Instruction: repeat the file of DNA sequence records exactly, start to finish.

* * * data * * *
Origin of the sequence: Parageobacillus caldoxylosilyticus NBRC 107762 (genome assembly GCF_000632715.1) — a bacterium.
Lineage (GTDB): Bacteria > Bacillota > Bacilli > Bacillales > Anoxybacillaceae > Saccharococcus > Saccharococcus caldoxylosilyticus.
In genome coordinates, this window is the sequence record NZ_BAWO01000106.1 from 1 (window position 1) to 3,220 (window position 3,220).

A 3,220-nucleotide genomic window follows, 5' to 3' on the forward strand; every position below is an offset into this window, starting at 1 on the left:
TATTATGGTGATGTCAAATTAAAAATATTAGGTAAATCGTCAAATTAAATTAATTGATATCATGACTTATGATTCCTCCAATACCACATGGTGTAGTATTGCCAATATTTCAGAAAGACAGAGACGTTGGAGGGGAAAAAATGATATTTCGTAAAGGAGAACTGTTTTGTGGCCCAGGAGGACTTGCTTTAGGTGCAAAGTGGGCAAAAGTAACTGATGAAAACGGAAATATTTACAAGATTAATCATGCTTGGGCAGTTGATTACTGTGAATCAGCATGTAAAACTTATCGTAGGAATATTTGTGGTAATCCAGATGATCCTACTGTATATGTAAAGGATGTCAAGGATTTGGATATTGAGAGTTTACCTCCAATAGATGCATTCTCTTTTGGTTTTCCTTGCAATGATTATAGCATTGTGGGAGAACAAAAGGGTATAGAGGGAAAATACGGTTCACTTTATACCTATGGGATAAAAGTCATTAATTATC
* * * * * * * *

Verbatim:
Origin of the sequence: Parageobacillus caldoxylosilyticus NBRC 107762 (genome assembly GCF_000632715.1) — a bacterium.
Lineage (GTDB): Bacteria > Bacillota > Bacilli > Bacillales > Anoxybacillaceae > Saccharococcus > Saccharococcus caldoxylosilyticus.
In genome coordinates, this window is the sequence record NZ_BAWO01000106.1 from 1 (window position 1) to 3,220 (window position 3,220).

A 3,220-nucleotide genomic window follows, 5' to 3' on the forward strand; every position below is an offset into this window, starting at 1 on the left:
TATTATGGTGATGTCAAATTAAAAATATTAGGTAAATCGTCAAATTAAATTAATTGATATCATGACTTATGATTCCTCCAATACCACATGGTGTAGTATTGCCAATATTTCAGAAAGACAGAGACGTTGGAGGGGAAAAAATGATATTTCGTAAAGGAGAACTGTTTTGTGGCCCAGGAGGACTTGCTTTAGGTGCAAAGTGGGCAAAAGTAACTGATGAAAACGGAAATATTTACAAGATTAATCATGCTTGGGCAGTTGATTACTGTGAATCAGCATGTAAAACTTATCGTAGGAATATTTGTGGTAATCCAGATGATCCTACTGTATATGTAAAGGATGTCAAGGATTTGGATATTGAGAGTTTACCTCCAATAGATGCATTCTCTTTTGGTTTTCCTTGCAATGATTATAGCATTGTGGGAGAACAAAAGGGTATAGAGGGAAAATACGGTTCACTTTATACCTATGGGATAAAAGTCATTAATTATC